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Java I/O: The Console Class

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Java I/O: The Console Class 

So far we have been using System.out to print messages to the console. Java SE 6 added a Console class to enhance and simplify command-line applications. It provides a C-style printf method that allows the use of format specifiers in the output string. Most importantly, it provides a method for reading passwords that disables console echo and returns a char array. Both these features are very important for ensuring security, as explained shortly.

No public constructor is available for the Console class. We can obtain an instance of Console by calling the console method of the System class. It returns us a reference to the Console object.

When we start the JVM from a command line, the console typically will be connected to the keyboard and the display, unless we have explicitly redirected these to other streams.

A Console might not be available under some situations. For example, if we execute the program statement System.console() in a NetBeans IDE (as well as in some other IDEs), it returns a null object for the Console, because NetBeans provides its own window for the console output. Likewise, if a JVM is started by a background job scheduler, it will typically not have a console.

The program shown here illustrates the use of the Console class. This program provides a secure login for a console-based application.

Program code

public class ConsoleApp {

                          private static final int MAX_LOGINS = 3;


                          public static void main(String[] args) {

                                    ConsoleApp app = new ConsoleApp();

                                    if (app.login()) {

                                                System.out.println("Thanks for logging in!");

                                    } else {

                                                System.out.println("Login failed!");




                          private boolean login() {

                                    Console console = System.console();

                                    boolean isAuthenticated = false;

                                    if (console != null) {

                                                int count = 0;

                                                do {

                                                          char[] pwd = console.readPassword("[%s]", "Password:");

                                                           isAuthenticated = authenticate(pwd);


                                                                  // delete password from memory

                                                            Arrays.fill(pwd, ' ');


                                                } while (!isAuthenticated && ++count < MAX_LOGINS);


                                    return isAuthenticated;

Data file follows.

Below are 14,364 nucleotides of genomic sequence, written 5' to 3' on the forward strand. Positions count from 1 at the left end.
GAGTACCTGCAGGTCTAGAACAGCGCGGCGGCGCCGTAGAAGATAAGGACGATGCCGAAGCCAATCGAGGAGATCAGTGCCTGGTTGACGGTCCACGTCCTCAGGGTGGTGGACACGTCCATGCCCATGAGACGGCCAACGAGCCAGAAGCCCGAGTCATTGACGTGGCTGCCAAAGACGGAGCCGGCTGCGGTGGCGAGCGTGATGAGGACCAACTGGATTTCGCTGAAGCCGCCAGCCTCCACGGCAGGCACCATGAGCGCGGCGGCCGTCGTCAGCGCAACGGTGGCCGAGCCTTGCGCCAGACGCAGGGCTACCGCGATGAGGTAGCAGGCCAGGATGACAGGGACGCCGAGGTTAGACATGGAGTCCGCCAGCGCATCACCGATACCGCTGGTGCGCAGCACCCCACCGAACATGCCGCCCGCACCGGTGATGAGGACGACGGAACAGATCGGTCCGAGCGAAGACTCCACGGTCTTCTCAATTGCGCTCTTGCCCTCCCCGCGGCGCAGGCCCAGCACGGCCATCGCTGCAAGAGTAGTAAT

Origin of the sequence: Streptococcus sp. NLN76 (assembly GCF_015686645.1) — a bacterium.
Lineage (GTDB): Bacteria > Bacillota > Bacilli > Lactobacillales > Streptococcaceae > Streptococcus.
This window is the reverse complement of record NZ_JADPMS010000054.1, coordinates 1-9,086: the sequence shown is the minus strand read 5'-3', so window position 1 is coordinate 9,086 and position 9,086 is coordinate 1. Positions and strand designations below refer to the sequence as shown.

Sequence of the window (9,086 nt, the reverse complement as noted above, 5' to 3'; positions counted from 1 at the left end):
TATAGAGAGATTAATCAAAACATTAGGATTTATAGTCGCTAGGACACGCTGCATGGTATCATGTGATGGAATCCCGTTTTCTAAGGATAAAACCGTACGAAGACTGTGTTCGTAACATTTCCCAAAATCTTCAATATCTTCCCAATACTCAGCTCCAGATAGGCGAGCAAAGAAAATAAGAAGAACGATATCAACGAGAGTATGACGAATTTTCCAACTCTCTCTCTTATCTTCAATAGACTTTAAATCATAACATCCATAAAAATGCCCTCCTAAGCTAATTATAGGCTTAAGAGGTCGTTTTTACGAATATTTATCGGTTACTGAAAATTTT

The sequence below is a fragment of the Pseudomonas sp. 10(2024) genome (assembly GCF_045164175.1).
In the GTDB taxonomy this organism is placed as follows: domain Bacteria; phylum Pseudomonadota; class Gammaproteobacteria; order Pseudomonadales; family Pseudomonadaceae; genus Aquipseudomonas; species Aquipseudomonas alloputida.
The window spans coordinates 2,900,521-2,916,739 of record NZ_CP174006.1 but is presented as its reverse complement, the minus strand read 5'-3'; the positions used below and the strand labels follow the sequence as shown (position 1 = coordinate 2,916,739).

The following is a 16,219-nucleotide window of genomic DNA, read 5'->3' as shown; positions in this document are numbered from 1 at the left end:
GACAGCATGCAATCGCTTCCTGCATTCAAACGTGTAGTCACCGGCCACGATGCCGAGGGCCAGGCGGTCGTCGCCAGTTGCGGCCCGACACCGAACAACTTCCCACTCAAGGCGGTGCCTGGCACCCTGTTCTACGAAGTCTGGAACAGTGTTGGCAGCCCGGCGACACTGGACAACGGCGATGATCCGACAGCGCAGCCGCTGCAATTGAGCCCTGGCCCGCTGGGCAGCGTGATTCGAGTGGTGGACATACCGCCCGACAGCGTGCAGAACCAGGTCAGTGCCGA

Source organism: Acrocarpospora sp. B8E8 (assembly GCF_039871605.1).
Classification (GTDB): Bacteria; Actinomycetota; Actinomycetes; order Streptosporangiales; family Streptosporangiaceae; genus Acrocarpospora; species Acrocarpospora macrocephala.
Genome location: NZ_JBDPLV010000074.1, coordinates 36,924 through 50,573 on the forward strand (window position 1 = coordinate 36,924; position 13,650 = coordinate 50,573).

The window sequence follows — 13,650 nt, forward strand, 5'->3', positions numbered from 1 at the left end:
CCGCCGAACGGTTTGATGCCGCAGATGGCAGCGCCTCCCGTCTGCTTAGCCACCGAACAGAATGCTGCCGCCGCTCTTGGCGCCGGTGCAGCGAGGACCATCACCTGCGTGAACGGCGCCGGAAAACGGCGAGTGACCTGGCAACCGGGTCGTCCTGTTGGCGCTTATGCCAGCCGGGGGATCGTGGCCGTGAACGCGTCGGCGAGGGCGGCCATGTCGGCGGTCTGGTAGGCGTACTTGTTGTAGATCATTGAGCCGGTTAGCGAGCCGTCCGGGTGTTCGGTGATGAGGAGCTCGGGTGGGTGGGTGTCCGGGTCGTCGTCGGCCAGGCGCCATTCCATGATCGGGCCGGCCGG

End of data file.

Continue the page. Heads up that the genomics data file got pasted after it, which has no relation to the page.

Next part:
private boolean authenticate(char[] passwd) {

                                    char[] secret = { 'M', ‘i’, ‘N’, ‘D’, ‘S’, ‘T’, ‘I’, ‘C’, ‘K’};

                                    if (java.util.Arrays.equals(passwd, secret)) {

                                                java.util.Arrays.fill(passwd, ' ');


                                                return true;

                                    } else {

                                                System.out.println("Authentication failed\n");


                                    return false;





The main method creates an application instance and calls its login method before proceeding with the rest of the application’s functionality. The login method obtains the Console object by calling the console method of the System class:

Console console = System.console();

This object would be null if we run the application in NetBeans. In such a situation, we return false to the caller, which eventually terminates the application. We give three attempts to the user to enter the correct password. We read the password using the following statement:

char[] pwd = console.readPassword("[%s]", "Password:");

The preceding statement prints a prompt on the user’s console. The user-entered password is returned in the pwd character array. The authenticate method verifies the entered password with the system-stored password. Immediately after obtaining the result of this verification, we clear the character buffer with spaces:

Arrays.fill(pwd, ' ');

Now, two important things are happening here in regard to security.

·      First, the readPassword does not echo the characters typed; therefore, even if someone is looking over the user’s shoulder, the password is not revealed.

·     Second, the password is cleared from system memory immediately after its use. If we had stored this password in a String variable, nullifying the String object still might have left the password string in the pool, thus making it available to a malicious resident program. Clearing the character buffer ensures that the password is removed from system memory.

The idea behind the character array is that a primitive array can be deterministically cleared from memory, as opposed to a String or other container, thereby minimizing the time the sensitive data is active in the memory.

Finally, let’s look at the implementation of the authenticate method. This is just a stub. The method stores the secret password in a character array. In reality, we would store an encrypted password, or rather the hash of the password, in a database. The equals method of the Arrays class compares its two arguments for equality. Depending on the outcome of this comparison, we print an appropriate message to the caller and return a boolean value to the caller.

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